Last Updated 7 months ago
|Ransomware is a type of malware that prevents or limits users from accessing their system. This type of malware forces its victims to pay the ransom through certain online payment methods in order to grant access to their systems, or to get their data back. This could affect a single computer or spread network wide.|
|How does it infect its targets?|
It can be downloaded through malicious or compromised websites, through a payload delivered by other malware or through an attachment to an email.
|How can it be protected against?|
The latest variants (teslacrypt in particular) may not be picked up by anti-malware and anti-virus software, however please ensure that your virus definitions are up to date as all vendors will be urgently working on a resolution.
Keeping your plugins/software up to date is also important; the most recent attacks have been using vulnerabilities that exist in older versions of Adobe Flash Player but are fixed in the current version for example.
Keep privileged users/users with local administrator rights to a minimum - up to 90% of malware can be prevented if the user does not have local administrator rights. In addition, in unauthorised executables are blocked from running by software restrictions policies, however local administrators and privileged users are exempt from this policy making them vulnerable.
Ensure that your backups are up to date and verified; upon infection restoration of a backup is the only guaranteed method of getting your data back.
The most vulnerable route into a network is through the users so please educate them regarding safe Internet and email usage. These viruses are usually spread through emails. Users should report any suspicious emails and refrain from opening attachments, or clicking links in emails, unless they are certain they are authentic and are from someone they trust, while keeping in mind that the computer of even a trusted person may have been infected by a virus and be sending mail pretending to be them. So, if they are not expecting an attachment or link from someone, it is safer to contact them for assurance before opening or clicking.
Also see SMBV3 vulnerability from March 2020 - The Microsoft SMB v3 vulnerability, CVE-2020-0796, was disclosed and patched in March 2020Preventing SMB traffic from lateral connections and entering or leaving the network (microsoft.com)
|Detecting the root cause of Ransomware and Reporting|
These issues are relatively straight forward to deal with - provided that you have backups.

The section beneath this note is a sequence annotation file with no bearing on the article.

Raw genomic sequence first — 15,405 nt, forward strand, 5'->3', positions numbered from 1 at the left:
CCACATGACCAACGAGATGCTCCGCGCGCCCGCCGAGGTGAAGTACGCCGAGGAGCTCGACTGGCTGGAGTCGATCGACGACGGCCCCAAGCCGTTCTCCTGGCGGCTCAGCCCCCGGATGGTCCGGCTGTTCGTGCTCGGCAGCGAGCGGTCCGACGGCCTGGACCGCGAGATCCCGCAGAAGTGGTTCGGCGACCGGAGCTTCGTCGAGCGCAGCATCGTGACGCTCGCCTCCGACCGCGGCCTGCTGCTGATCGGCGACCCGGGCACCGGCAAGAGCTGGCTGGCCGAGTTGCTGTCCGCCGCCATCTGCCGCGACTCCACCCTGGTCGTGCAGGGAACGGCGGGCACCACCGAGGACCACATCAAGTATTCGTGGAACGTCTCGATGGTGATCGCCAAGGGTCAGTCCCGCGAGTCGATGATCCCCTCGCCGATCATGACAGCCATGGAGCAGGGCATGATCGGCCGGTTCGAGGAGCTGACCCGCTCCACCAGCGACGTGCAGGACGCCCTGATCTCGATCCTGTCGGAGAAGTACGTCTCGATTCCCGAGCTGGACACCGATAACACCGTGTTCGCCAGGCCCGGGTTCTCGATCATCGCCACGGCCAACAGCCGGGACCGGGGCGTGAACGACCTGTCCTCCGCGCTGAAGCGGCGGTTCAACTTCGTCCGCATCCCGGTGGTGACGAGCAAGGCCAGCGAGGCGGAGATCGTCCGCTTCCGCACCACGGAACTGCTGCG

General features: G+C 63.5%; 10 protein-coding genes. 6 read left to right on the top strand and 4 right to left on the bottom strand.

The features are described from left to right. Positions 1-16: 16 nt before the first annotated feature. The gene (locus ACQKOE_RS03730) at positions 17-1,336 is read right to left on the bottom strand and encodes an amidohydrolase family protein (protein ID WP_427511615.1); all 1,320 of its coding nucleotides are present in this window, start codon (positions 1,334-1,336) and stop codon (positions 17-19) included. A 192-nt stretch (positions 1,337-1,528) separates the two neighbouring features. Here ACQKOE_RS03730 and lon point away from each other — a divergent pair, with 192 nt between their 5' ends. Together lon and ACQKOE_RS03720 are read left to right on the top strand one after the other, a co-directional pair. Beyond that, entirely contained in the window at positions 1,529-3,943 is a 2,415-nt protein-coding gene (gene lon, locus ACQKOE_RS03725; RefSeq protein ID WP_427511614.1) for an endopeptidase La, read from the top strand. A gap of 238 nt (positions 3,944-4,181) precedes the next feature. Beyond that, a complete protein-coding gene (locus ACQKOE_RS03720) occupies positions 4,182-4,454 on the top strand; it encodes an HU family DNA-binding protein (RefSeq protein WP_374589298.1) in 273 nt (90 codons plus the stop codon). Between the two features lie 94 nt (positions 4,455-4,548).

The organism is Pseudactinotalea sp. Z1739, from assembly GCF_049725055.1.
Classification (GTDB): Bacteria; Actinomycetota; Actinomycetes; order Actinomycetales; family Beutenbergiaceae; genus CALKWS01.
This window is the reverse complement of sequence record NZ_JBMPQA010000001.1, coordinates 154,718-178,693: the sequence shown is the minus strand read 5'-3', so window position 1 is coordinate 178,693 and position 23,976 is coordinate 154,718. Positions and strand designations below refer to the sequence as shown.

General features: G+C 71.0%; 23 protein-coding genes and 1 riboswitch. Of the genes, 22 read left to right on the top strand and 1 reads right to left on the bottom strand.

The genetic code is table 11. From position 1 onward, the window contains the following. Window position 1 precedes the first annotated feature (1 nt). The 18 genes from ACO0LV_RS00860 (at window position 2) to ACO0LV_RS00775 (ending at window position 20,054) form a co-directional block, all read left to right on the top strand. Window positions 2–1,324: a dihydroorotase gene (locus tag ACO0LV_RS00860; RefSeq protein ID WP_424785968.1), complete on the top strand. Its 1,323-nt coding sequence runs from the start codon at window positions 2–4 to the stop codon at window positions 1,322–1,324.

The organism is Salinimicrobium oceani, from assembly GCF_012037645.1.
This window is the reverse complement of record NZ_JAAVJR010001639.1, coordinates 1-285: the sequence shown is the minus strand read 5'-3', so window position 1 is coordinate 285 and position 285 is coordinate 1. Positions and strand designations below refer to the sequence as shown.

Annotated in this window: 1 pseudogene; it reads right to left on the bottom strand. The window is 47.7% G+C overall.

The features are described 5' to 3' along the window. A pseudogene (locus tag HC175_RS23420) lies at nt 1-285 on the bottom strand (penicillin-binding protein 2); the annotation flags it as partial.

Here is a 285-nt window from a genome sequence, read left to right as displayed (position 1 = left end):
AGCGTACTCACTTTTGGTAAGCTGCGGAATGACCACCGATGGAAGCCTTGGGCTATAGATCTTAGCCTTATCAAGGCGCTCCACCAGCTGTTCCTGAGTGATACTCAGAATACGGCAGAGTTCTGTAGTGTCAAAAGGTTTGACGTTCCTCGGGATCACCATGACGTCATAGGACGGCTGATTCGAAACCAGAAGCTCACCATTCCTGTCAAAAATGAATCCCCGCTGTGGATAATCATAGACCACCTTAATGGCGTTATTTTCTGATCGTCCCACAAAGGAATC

Ransomware works by working through the drives the user has mapped/local to encrypt the files. It then alerts the user (normally via a text file next to the encrypted documents such as "decryptme.txt" or similar) how to pay for the decryption instructions and keys.
The servers themselves are not usually infected - unless someone logged on to the server (console or RDP) and introduced the virus whilst logged on. It is highly likely that the Ransomware is resident on one or more computers on your network.
In the United Kingdom, go to the Action Fraud website. Report ASAP
Also log an insurance claim with our Cyber Security insurer - either the RPA/Hiscox policy as of March 2021.
- Check for the owner of the decryptme.txt (or similar) file via its properties - that's your infected user. You can also search home folders for the decryptme.txt (or similar file) to ensure that only one of your users is infected.
- Disable the user account to prevent further encryption. The encryption process takes time - if you have large data shares the user has access to, it may be several hours for it to work through all the files.
- Now track the infected machine down. The created date of the decryptme.txt file gives the date and time of infection, so ask the user which machine they were on if you don't have any method to track this. Disable the machine account if you cannot immediately get to it (via AD Users & Computers). (This will prevent other users logging on to the machine and possibly (variant dependent) kicking off more encryption.)
- Clean the computer - via a rebuild (one option is to use your AV solution if it is up to date, but a rebuild is far better and our recommended approach).
- Reset the user profile - check home folders/redirected folders for any temporary Internet files, etc. and delete these.
- Speak with the user to try and identify the file or email that started the infection. Has this file been stored anywhere where it can be relaunched - or has the email been forwarded on to anyone? Depending on the variant it may have been a file on a USB stick, or an attachment, or even a website visited. Try to determine the initial cause and delete where appropriate. You can scan suspicious files and URLs using https://www.virustotal.com.
- Do your restore - anything the user had access to will need to be checked (don't forget local MIS server shares - if it's a teacher then the MIS server will need to be checked as it likely has some report and document stores).
- Office 365 protection and OneDrive can also help restore following a Ransomware infection Ransomware detection and recovering your files - OneDrive (home or personal) (microsoft.com)
Some variants change the files - renaming to be MP3 files for example. In this case you can delete all the MP3 files modified from the infection date and then do your restore, ignoring any files that exist already (far quicker than restoring entire large volumes).
|Monitor the shares over the next couple of weeks to ensure nothing else gets encrypted.|